You can access today's ruling of the U.S. Court of Appeals for the Eighth Circuit
at this link
"Levin criticizes Brownback offer on judicial nomination":
The Associated Press provides a report
that begins, " Sen. Carl Levin said Tuesday it would be 'very inappropriate' for Kansas Sen. Sam Brownback to request that a federal judicial nominee agree to recuse herself from any case dealing with same-sex unions."
And The Detroit Free Press today contains an editorial entitled "Break the hold on judge's confirmation."
"Most say Boise lawyer who is up for seat on 9th Circuit has little chance of being approved by Democratic Congress":
The Idaho Statesman today contains an article
that begins, "If President George W. Bush renominates a controversial Republican Idaho lawyer for a seat on the 9th U.S. Circuit Court of Appeals, he's going to have a tough fight ahead of him, Senate leaders say. The nomination of Boise lawyer William Gerry Myers III, which has been stalled in the Senate for three years, may have almost reached an end."
That newspaper today also contains an editorial entitled "Myers still a poor choice for 9th Circuit Court."
Only three days remain to vote for "Best Law Blog" in The 2006 Weblog Awards:
And that means that only two more annoying reminders to vote are yet to appear here this week at "How Appealing."
You can vote once every 24 hours per computer per web browser, meaning that if you have three PCs with two separate web browsers installed on each, you can cast a total of 18 votes before the polls close late Friday night.
"The Volokh Conspiracy" continues to maintain an insurmountable and well-deserved 700+ vote lead in first place, so please cast your vote in favor of "How Appealing" to help assure that this blog remains in second place. Simply click here to access the page where you can cast your vote.
"Passion fills O.C. court in trial over student rights; Closing arguments are made in a suit over an O.C. principal's actions against two girls who went steady; The one suing says she was outed": This article
appears today in The Los Angeles Times.
"Lawyer's letter: Toilet invention isn't new; Document found in killer's trunk."
The Chicago Sun-Times today contains this article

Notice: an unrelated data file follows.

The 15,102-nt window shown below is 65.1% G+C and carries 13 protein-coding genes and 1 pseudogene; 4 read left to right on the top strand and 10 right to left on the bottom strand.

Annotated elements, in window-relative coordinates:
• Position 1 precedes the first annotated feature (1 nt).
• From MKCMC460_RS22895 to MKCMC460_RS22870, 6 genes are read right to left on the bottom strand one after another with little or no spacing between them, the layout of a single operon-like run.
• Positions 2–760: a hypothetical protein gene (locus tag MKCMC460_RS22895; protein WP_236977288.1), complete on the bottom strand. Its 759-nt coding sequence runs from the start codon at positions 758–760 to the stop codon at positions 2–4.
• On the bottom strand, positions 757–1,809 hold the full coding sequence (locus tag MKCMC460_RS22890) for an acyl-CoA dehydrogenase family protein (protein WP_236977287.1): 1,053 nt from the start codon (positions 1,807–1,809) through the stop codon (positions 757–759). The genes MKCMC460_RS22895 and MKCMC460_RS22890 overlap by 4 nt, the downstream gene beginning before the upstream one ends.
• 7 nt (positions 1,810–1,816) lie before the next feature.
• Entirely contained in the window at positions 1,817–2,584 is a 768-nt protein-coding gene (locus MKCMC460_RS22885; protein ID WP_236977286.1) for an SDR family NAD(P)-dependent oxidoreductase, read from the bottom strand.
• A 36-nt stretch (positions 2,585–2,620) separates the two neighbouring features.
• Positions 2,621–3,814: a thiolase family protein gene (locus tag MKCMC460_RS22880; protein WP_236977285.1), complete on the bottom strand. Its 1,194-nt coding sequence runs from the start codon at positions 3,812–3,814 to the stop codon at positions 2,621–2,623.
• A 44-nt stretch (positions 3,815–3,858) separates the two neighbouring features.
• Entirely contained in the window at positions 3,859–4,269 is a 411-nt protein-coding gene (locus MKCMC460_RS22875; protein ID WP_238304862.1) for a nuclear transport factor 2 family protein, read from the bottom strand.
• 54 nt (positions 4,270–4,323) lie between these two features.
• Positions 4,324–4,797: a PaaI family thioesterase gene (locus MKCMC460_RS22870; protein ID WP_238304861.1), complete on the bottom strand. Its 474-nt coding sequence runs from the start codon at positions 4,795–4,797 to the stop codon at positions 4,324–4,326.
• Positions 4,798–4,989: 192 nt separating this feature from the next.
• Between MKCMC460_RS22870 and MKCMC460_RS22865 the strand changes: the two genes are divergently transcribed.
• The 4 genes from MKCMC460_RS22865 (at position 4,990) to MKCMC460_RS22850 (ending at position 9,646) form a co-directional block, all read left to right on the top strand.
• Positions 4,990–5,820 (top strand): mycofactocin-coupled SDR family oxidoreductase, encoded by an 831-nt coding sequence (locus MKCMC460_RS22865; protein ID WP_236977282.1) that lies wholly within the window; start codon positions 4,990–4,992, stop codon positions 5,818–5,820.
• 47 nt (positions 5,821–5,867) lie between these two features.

, along with an article headlined "Seeing worst, best of humanity; Solace amid tragedy after law firm slayings
"Tribe Joins Private Firm as Consultant":
The Harvard Crimson today contains an article
that begins, "Laurence H. Tribe ’62, the prominent legal expert and Harvard Law School (HLS) professor who represented Al Gore in the 2000 post-election saga, will serve as a consultant on constitutional and Supreme Court matters for the law firm Akin Gump Strauss Hauer & Feld, the firm announced yesterday."
The law firm's press release can be accessed here.
"66% Think U.S. Spies on Its Citizens; 52% in Poll Back Hearings on Handling of Domestic Surveillance":
The Washington Post contains this article
"Defense Employees Set For Another Suit to Halt Mandatory Anthrax Shots": This article
appears today in The Washington Post.
"Israel Court Allows Some Suits by Palestinians":
The New York Times today contains an article
that begins, "The Israeli Supreme Court ruled Tuesday that Palestinians in the occupied areas who suffer harm by the army in noncombat operations may seek compensation from the government."
The Washington Post reports today that "Court Lets Palestinians Sue Israeli Military; Immunity Denied In Certain Cases."
The Jerusalem Post provides articles headlined "Law against Palestinian suits overturned" and "Meretz hails Palestinian suits decision."
And Haaretz provides articles headlined "Court: Palestinians can sue state for 'noncombat' damages"; "Right furious at 'Intifada Law' verdict's ramifications"; "Pines-Paz: Only seven justices or more should override legislation"; and "High Court's ruling: Human rights trump the Knesset's laws."
"Skilling's reprieve short-lived; Court rules the ex-Enron CEO must appeal 'frailties' in case from behind bars": This article
appears today in The Houston Chronicle.
And The Washington Post reports today that "Appellate Ruling Pushes Skilling Closer to Prison."
"Chesterfield suspends art teacher":
The Richmond Times-Dispatch today contains an article
that begins, "Monacan High School art teacher Stephen Murmer was placed on paid administrative leave recently after school administrators learned of an online video in which he's demonstrating how he paints with his buttocks."
And The Associated Press reports that "Teacher in Crack Over Butt Art."
"Lobbying the Jury":
The New York Times today contains an editorial
that begins, "We are disappointed that the Supreme Court has upheld a defendant's conviction even though spectators at his trial put prejudicial material in sight of the jury."